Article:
By Scott Eidler
Hundreds of New Yorkers, out-of-towners, and dignitaries visited a photography and video exhibit commemorating the events of 9/11 in the lobby of The New York Times over the weekend marking the 10th anniversary of the attacks.
The exhibition featured content from the paper’s own coverage of Sept. 11, including 150 photos and several video interviews of victim’s families and service members who enlisted shortly after the attacks. Items collected and sent by readers were also on display. Among them: a crumbled front page of the New York Times on Sept. 12 and the red shoes one woman wore on the day of the attacks.
“We didn’t want to commemorate what was 9/11,” said Valerie Stinger, who came with her daughter, Lesli, 36. “But we felt that the Times would do justice and let us remember what happened and move forward in a not kitschy, sensationalist way.”
Nora Walsh, 50, who was working in Manhattan on Sept. 11, also brought along her sister and niece to show them what happened that day. “I wanted them to get a sense of what that day was like to commemorate it, to honor it,” she said, as she held back tears.
Seeing the photos led some visitors to understand the day’s events in a new way. “I hadn’t seen all the details before,” said Bernard Rudegeair, 70, visiting from Pennsylvania. “Not the facial expressions, the look of agony, despair and grief on some of these people.”
The vivid images of the poor air quality—with the smoke, the dust, and the debris—seemed to jolt Rudegeair the most, he said, as he stood in front of one depicting a first-aid responder surrounded in a gray fog.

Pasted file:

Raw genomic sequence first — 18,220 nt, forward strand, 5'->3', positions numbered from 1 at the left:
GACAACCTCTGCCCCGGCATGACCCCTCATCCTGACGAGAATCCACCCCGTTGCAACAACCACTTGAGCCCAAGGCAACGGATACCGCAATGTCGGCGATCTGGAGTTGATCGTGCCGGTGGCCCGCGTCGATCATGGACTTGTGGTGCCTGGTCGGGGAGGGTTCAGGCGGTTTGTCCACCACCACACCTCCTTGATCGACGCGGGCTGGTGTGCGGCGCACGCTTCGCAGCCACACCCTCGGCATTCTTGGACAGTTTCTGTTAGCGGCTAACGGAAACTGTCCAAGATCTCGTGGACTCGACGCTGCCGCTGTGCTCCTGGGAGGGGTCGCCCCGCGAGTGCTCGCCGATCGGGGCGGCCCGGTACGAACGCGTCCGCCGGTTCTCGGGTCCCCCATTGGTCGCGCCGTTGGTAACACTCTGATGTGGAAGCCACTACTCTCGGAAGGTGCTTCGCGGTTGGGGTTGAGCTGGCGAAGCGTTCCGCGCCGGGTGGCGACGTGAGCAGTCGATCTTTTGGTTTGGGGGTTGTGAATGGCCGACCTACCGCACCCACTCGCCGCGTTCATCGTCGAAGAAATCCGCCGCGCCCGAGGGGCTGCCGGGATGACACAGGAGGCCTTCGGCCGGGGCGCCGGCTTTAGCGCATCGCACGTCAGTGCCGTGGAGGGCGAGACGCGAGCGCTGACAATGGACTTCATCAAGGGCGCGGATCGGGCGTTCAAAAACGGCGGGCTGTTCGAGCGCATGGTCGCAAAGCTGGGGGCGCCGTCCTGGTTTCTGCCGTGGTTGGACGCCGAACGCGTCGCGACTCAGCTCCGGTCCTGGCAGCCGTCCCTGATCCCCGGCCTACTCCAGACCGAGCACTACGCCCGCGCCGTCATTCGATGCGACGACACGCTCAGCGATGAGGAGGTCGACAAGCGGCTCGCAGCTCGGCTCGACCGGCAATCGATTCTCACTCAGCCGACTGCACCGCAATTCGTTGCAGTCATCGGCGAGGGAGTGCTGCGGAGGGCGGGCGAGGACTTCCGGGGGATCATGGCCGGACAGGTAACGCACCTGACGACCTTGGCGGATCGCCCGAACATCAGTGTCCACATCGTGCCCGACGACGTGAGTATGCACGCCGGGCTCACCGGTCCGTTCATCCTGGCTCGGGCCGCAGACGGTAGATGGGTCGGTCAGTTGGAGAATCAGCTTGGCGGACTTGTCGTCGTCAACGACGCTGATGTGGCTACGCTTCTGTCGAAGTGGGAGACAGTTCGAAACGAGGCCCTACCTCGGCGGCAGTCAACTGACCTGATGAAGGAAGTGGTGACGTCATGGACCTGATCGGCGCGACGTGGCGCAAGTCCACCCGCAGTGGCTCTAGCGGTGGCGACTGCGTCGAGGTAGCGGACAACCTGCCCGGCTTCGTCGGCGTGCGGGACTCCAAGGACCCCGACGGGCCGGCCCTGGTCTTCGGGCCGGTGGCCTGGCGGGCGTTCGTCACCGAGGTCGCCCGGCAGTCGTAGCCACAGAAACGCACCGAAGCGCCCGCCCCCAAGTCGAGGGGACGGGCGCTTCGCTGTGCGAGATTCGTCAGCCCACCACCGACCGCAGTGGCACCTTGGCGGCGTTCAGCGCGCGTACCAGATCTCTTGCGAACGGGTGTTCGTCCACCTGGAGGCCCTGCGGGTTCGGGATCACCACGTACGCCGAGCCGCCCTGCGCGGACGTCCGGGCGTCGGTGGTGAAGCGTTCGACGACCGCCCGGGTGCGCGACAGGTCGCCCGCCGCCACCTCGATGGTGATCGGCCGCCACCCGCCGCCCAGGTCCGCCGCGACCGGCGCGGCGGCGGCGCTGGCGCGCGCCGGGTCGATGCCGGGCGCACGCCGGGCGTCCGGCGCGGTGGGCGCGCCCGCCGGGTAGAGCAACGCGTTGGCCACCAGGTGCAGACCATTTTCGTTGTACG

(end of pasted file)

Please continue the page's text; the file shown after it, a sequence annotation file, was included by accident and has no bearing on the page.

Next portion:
“I’m realizing they’re breathing in stuff they didn’t know they were breathing back then,” he said as he looked at the photos. “It’s like steel workers who worked in mines in their 40s and 50s, and now they’re in their 70s and 80s paying the price for what they breathed when they were younger.”
The imagery even led Mary Arnold, 72, from Brooklyn, to re-experience sensations she felt while visiting ground zero after the attacks. “I can feel the same acrid smell in the air that made you feel you needed to clear your throat,” she said.
Daniel Santana, a security supervisor who works in the Times lobby, said that on Friday between 100-150 people were in the gallery at peak hours, including Secretary of State Hillary Clinton. “You couldn’t walk through,” he said.
For some visitors, the exhibits brought up unlikely, seemingly unconnected, memories. Boris Leibovitch, 60, who traveled to New York for the commemoration with his wife from St. Louis, said the photos reminded him of living in the Soviet Union after the Chernobyl nuclear plant exploded in 1986.
“What I saw in the next months [after 9/11], reminds me somehow a little bit of what I saw in Chernobyl and my childhood following World War II,” he said. “Some places weren’t restored.”
Other visitors recalled horrific war tragedies, like the Holocaust. “It’s a similar feeling to that: How could this have happened?” said Nora Walsh, adding that the photos reminded her of how of an earlier visit to concentration camps in Europe. “You come here to see this. It really did happen.”
Maria Guttadauria, 65, said that she found this 9/11 gallery more poignant than similar exhibits commemorating wars she had visited. “This is more impactful,” she explained. “I lived through this.”